Many scriptures prove what the church was meant and entrusted to do, including Matthew 10:7-8, “As you go, preach this message: ‘The kingdom of heaven is near.’ Heal the sick, raise the dead, cleanse those who have leprosy, drive out demons.  Freely you have received, freely give.”.  Also, in Luke 10, the same message is reiterated that any disciple of Christ should preach that the kingdom of God was near, and to prepare.  In Matthew 16, when Christ tells Peter he will be the rock of the church, he says, “I will give you [the church] the keys of the kingdom of heaven; whatever you bind on earth will be bound in heaven, and whatever you loose on earth will be loosed in heaven”.  What a huge responsibility for the disciples to hear then, and what a reminder these words are now for the Church today.


In conclusion, it is easy to gather that the kingdom of God is past, present, and future.  The way Jesus spoke of the coming of the kingdom reflected that pieces of the kingdom could be experienced here and now on earth, but the consummation of those promises were fully revealed and uncovered in the future.  The gradual coming of the kingdom of God is what it means to be a true disciple of Jesus Christ.[23]

The revealing of what the kingdom of God really is was revealed by the person of Jesus Christ, “The secret of the kingdom of God has been given to you”, as Mark 4:11 states.  But Romans 16:25-26 is the basis for understanding how the kingdom works: “Now to him who is able to establish you by my gospel and the proclamation of Jesus Christ, according to the revelation of the mystery hidden for long ages past, but now revealed and made known through the prophetic writings by the command of the eternal God, so that all nations might believe and obey him….”.  The once mystery of the gospel has now been revealed and uncovered to show who Christ is, and what the kingdom of God looks like.  “The Old Testament revelation looks forward to a single manifestation of God’s kingdom when the glory of God would fill the earth”.[24]

The mystery that has been revealed through Jesus Christ and salvation is a mystery still being uncovered and rediscovered.  The church has a responsibility that should not be taken lightly, especially in this day and age.  Let us remember the call to preach the gospel to all nations, as Christ preaches in Matthew 28, and let us preach aggressively that the kingdom of God is at hand, and “prepare the way for the Lord, make straight paths for him”, as Isaiah 40:3 prophesied.


Baylis, Albert H.  From Creation to the Cross: Understanding the First Half of the Bible.  Grand Rapids: Zondervan Publishing, 1996.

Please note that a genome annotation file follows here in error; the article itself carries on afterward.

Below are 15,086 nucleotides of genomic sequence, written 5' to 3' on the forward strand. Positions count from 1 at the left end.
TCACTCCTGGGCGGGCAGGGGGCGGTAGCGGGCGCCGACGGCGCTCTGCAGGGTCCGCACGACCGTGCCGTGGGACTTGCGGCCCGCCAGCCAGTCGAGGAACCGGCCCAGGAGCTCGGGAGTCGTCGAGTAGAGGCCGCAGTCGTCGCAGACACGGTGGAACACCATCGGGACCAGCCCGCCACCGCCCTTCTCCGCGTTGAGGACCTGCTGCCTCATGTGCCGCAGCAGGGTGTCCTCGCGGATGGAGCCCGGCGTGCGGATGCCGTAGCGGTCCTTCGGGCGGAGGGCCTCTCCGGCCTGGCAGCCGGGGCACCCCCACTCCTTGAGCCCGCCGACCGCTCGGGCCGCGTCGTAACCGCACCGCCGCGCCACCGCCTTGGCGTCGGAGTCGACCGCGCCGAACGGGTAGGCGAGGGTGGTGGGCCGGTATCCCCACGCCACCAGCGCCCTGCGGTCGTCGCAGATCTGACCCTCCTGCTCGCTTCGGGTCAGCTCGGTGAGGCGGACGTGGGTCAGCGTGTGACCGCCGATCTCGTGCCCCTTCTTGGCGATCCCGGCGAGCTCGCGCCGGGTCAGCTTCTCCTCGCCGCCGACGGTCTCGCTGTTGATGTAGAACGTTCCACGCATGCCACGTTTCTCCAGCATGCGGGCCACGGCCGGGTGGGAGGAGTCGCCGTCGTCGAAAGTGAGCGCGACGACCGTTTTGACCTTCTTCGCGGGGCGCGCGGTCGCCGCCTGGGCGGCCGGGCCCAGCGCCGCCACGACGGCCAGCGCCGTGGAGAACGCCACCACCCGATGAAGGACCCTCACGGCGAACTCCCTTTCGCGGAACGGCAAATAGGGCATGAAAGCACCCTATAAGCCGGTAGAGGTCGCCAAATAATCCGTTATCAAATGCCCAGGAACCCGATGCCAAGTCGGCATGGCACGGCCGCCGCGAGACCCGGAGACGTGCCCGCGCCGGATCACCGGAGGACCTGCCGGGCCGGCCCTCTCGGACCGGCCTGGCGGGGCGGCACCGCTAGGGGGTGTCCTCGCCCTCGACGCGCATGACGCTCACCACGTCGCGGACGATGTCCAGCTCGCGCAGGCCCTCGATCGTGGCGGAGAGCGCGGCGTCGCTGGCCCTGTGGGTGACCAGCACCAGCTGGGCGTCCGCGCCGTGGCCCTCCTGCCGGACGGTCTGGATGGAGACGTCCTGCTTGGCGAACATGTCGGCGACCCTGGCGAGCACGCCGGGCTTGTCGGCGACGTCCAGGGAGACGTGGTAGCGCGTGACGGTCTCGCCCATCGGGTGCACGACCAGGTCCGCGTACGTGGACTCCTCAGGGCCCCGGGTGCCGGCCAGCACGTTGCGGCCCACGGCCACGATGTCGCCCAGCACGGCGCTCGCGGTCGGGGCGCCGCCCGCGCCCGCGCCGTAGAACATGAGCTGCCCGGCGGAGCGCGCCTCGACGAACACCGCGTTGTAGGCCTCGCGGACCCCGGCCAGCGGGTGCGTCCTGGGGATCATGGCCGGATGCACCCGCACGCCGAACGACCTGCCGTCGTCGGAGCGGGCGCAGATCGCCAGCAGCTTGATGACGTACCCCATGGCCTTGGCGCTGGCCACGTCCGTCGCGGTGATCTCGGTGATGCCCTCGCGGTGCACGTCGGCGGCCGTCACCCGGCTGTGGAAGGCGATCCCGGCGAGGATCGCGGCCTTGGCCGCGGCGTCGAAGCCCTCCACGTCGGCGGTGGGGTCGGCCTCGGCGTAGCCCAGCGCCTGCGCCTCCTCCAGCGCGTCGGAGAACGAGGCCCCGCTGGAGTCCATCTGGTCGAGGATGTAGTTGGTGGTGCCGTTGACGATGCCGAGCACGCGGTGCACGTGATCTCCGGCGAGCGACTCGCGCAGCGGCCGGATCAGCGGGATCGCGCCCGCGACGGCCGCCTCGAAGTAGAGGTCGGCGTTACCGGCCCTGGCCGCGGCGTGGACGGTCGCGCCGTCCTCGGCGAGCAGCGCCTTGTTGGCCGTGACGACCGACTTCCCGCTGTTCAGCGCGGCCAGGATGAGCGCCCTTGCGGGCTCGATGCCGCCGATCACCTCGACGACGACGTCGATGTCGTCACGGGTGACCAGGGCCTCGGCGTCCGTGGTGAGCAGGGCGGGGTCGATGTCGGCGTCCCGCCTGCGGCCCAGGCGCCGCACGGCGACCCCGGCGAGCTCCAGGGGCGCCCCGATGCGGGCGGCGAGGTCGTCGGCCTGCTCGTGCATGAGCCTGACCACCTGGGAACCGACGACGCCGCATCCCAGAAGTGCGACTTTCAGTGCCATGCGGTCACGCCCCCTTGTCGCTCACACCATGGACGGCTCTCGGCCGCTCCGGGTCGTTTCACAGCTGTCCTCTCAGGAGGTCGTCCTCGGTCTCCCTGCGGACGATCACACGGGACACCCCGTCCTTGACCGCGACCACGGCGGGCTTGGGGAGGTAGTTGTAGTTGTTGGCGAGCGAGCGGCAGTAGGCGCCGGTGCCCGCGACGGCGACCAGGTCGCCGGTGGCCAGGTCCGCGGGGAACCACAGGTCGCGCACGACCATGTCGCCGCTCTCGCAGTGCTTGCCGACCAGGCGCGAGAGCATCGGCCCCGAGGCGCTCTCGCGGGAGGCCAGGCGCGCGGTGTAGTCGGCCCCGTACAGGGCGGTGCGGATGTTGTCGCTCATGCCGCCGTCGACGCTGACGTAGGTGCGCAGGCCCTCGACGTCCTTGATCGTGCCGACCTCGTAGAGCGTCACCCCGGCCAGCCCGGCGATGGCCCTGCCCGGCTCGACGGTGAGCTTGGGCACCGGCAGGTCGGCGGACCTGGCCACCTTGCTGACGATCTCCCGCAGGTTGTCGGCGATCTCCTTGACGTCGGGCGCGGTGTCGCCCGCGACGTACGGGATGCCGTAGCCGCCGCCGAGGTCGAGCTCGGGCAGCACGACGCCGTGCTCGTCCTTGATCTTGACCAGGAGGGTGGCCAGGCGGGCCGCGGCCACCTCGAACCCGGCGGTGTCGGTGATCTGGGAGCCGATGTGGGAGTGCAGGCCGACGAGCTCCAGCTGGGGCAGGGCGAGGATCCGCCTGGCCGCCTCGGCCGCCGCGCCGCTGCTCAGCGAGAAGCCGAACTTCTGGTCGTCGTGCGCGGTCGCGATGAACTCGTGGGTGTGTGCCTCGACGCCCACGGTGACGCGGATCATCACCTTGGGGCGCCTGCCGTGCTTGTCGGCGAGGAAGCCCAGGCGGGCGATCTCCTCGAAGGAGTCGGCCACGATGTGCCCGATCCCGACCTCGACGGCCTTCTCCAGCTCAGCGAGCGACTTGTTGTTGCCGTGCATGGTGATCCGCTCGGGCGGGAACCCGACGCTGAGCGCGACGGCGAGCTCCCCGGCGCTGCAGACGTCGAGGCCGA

Elwell, Walter A.  Evangelical Dictionary of Theology.  Grand Rapids: Baker Academic, 2001.

Grundem, Wayne.  Systematic Theology. Grand Rapids: Zondervan Publishing, 1994.

Harris, Francis B.  The Kingdom of God and the Kingdom of the Heavens.  Salem: N. D. Elliot, 1913.

Holy Bible, The.  Grand Rapids, Zondervan Publishing, 1984.

Hooke, S. H.  Christ and the Kingdom of God. New York: George H. Doran Company, 1917.

Kresge, Elijah Everett.  The Church and the Ever-Coming Kingdom of God. New York: The Macmillan Company, 1922.

Lea, Thomas D. and David Alan Black.  The New Testament: Its Background and Message.  Nashville: Broadman & Holman Publishers, 2003.

Snyder, Howard A.  Models of the Kingdom.  Nashville: The Abingdon Press, 1991.

[1] Kresge, Elijah Everett.  The Church and the Ever-Coming Kingdom of God. (New York: The Macmillan Company, 1922), 3.

[2] Snyder, Howard A.  Models of the Kingdom.  (Nashville: The Abingdon Press, 1991), 16.

[3] Elwell, Walter A.  Evangelical Dictionary of Theology.  (Grand Rapids: Baker Academic, 2001), 659.


[4] Elwell, Walter A.  Evangelical Dictionary of Theology.  (Grand Rapids: Baker Academic, 2001), 657.

[5] Baylis, Albert H.  From Creation to the Cross: Understanding the First Half of the Bible.  (Grand Rapids: Zondervan Publishing, 1996), 180.

[6] Elwell, 657-658.


[7] Kresge, Elijah Everett.  The Church and the Ever-Coming Kingdom of God. (New York: The Macmillan Company, 1922), 5-6.

[8] Snyder, Howard A.  Models of the Kingdom.  (Nashville: The Abingdon Press, 1991), 26-27.


[9] Daniel 4:3, 6:26, 7:14

[10] Daniel 7:26-27

[11] Ezekiel 21:26, Obadiah 21


[12] Hooke, S. H.  Christ and the Kingdom of God. (New York: George H. Doran Compang, 1917), 6.


[13] Harris, Francis B.  The Kingdom of God and the Kingdom of the Heavens.  (Salem: N. D. Elliot, 1913), 15.


[14] Matt. 13:31-35, Mark 4:26-34

[15] Lea, Thomas D. and David Alan Black.  The New Testament: Its Background and Message.  (Nashville: Broadman & Holman Publishers, 2003), 208.

[16] Matthew 13:24-30, 36-43, 47-50


[17] Elwell, Walter A.  Evangelical Dictionary of Theology.  Grand Rapids: Baker Academic, 2001), 659.


[18] Snyder, Howard A.  Models of the Kingdom.  (Nashville: The Abingdon Press, 1991), 127.

[19] Lea, Thomas D. and David Alan Black.  The New Testament: Its Background and Message.  (Nashville: Broadman & Holman Publishers, 2003), 201.


[20] Elwell, Walter A.  Evangelical Dictionary of Theology.  Grand Rapids: Baker Academic, 2001), 660.

[21] Grundem, Wayne.  Systematic Theology. Grand Rapids: Zondervan Publishing, 1994), 865-866.


[22] Kresge, Elijah Everett.  The Church and the Ever-Coming Kingdom of God. (New York: The Macmillan Company, 1922), x.


[23] Snyder, Howard A.  Models of the Kingdom.  (Nashville: The Abingdon Press, 1991), 121.

[24] Elwell, Walter A.  Evangelical Dictionary of Theology.  Grand Rapids: Baker Academic, 2001), 660.